Stepping Into the River of Grace and Riding the Momentum Stream
We all know what momentum is-- One basketball team is down by fifteen points in the middle of the fourth quarter and then, somehow, things start to shift. The underdogs gain the momentum and win the game. When you first start an exercise routine, it takes everything within you to stick to it day in and day out; but over time, as you get in shape you gain momentum and sticking with the routine becomes easier.
In chapter four of Renovate Or Die: Ten Ways to Focus Your Church on Mission, Bob Farr writes about creating momentum in the church. Far too often, pastors and churches miss opportunities to build momentum because they miss the wave of momentum when it arrives because either churches and pastors are not looking for it or they are simply afraid to catch the wave and go for the ride.
Farr outlines the five steps for catching momentum in the church:
1) If you want momentum, you have to change something. You cannot keep doing the same thing over and over expecting a different result.
2) You go for the low-hanging fruit. Get a quick win. What are the visible and easy things to change that will have an impact on attitude? Just make the easy changes quickly. Don't talk about it for six months and wave a flag in front of everyone. Just do it! Start a new small group. Start a new softball team.
3) Do certain practices well, over and over. The only way to sustain something is to do it well over time. Keep practicing. Don't give up. Don't let a failure or two or a person or two stop what you need to do (my italics).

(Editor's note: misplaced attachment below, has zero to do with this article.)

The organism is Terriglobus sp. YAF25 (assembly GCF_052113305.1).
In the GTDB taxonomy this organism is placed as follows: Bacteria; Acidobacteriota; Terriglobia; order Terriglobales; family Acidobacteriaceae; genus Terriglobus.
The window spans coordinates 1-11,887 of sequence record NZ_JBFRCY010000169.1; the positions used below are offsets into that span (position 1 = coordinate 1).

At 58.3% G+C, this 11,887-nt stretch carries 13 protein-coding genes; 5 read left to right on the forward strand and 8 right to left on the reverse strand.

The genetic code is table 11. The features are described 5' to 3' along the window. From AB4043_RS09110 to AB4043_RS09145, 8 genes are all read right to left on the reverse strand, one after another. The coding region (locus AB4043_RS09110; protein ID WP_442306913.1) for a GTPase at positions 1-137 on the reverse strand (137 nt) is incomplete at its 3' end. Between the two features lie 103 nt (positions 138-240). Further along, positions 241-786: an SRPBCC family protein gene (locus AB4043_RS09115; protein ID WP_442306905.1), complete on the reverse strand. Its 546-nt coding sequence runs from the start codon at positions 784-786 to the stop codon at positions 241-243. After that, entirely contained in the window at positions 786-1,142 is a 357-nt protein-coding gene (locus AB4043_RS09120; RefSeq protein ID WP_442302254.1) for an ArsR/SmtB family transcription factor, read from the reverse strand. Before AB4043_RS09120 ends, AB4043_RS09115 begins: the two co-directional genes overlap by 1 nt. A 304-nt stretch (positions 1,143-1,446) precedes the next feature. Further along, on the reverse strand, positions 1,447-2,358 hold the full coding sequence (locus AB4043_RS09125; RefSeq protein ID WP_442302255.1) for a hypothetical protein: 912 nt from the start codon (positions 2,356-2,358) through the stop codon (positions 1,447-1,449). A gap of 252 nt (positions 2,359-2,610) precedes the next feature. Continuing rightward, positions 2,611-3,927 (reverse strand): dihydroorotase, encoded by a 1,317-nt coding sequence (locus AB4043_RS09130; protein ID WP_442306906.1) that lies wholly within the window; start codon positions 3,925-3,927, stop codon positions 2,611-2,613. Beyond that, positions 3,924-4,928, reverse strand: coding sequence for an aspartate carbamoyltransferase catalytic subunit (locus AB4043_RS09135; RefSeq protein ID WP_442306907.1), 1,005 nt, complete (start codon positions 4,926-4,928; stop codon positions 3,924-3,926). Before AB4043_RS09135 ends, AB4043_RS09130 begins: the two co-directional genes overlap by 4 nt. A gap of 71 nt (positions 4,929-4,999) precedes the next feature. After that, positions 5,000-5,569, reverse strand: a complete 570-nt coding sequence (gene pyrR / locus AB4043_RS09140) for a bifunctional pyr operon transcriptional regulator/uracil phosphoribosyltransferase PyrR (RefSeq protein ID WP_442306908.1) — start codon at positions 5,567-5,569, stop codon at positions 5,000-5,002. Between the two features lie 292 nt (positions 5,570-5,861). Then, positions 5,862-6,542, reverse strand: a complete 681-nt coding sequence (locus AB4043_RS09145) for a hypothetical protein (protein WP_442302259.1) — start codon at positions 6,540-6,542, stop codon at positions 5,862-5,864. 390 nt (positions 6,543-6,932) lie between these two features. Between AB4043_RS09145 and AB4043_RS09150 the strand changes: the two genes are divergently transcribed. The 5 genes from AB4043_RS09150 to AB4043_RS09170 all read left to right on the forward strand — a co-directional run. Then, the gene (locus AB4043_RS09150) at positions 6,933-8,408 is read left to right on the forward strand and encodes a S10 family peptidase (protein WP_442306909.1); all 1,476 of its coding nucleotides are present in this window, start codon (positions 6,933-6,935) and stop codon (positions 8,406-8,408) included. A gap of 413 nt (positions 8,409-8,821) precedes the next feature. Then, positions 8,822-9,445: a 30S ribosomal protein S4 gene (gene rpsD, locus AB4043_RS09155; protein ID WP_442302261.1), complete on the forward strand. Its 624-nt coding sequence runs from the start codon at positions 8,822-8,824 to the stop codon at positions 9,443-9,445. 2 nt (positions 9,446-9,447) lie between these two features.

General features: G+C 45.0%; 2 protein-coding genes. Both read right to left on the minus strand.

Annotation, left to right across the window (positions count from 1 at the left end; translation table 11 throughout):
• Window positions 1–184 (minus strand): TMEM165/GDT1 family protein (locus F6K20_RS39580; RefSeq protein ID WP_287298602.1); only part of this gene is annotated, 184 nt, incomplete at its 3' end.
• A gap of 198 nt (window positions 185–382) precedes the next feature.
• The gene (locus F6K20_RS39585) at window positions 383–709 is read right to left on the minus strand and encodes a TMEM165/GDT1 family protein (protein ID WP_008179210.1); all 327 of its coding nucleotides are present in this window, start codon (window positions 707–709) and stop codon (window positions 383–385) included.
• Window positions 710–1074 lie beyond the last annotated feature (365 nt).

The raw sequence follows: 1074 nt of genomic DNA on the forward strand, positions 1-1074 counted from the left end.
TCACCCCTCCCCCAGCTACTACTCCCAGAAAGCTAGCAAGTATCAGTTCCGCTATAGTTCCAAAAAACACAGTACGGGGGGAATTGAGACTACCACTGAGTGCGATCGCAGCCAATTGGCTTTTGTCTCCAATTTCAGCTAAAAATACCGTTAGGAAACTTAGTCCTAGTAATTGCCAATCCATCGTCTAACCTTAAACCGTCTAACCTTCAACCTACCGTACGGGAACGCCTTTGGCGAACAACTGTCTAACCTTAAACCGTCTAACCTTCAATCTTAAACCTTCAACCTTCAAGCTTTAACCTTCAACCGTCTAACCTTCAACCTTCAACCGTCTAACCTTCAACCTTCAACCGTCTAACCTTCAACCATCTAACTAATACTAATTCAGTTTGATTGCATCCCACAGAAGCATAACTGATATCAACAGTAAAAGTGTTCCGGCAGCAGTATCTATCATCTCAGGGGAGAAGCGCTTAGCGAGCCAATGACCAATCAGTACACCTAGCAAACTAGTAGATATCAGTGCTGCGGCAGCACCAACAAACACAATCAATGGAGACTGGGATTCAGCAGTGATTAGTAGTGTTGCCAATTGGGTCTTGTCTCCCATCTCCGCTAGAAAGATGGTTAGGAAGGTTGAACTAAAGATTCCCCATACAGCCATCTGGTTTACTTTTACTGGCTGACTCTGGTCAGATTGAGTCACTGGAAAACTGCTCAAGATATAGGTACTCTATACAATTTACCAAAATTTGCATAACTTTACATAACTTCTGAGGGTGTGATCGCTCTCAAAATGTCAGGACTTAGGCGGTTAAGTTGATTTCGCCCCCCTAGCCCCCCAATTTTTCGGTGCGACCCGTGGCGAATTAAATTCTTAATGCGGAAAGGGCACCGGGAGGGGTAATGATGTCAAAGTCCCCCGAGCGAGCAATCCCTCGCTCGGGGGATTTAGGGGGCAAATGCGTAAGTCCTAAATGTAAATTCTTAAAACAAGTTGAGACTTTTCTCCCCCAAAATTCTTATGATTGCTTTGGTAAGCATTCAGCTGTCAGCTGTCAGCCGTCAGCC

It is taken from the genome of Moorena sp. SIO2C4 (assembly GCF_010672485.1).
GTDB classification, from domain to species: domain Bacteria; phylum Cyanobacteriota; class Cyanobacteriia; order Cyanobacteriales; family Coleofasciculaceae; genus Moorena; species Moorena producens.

4) Lead by example. The church is not going to go anywhere that the pastors and the leaders have not already gone. You have to step into the water first. If you want your church to tithe, are you and the leaders tithing? If you want your congregation to invite new persons to worship, are you inviting and bringing new people to worship?
5) Preach change to get change. If you want momentum, it starts in the pulpit. It starts with a very realistic and positive approach to the future you want to happen. It has to be biblically based and often on the past missionary roots of the church. Remember you cannot preach something you have not already done. You can't preach prayer if you are not praying. You can't preach about reaching new people if you are not personally reaching new people (pp. 38-40).
Farr refers to Andy Stanley who reminds us that momentum will inevitably create conflict. When conflict arises, there are two choices. One can back away and keep things the same. This will eventually lead to decline. The other option is to press on through the strife. The result of the latter will produce growth (p. 37).
One of the more insightful parts of chapter four is when Farr refers to John Wesley who taught him that "if you want the grace of God you have to place yourself in its path. God's grace is continually running free, wide, and abundant, but it will not force itself upon you" (p. 38). The wave of momentum is produced by the river of God's grace which is always flowing. It's not a one-shot deal. It is always there; it is always available. But we must be willing to step into the water to ride the wave.
The problem I suspect is that many pastors and churches are in actuality unwilling to step into the water because they have no idea where the wave might take them.
In failing to do so they cheat themselves and their fellow believers out of a divinely guided journey to a God-desired destination.
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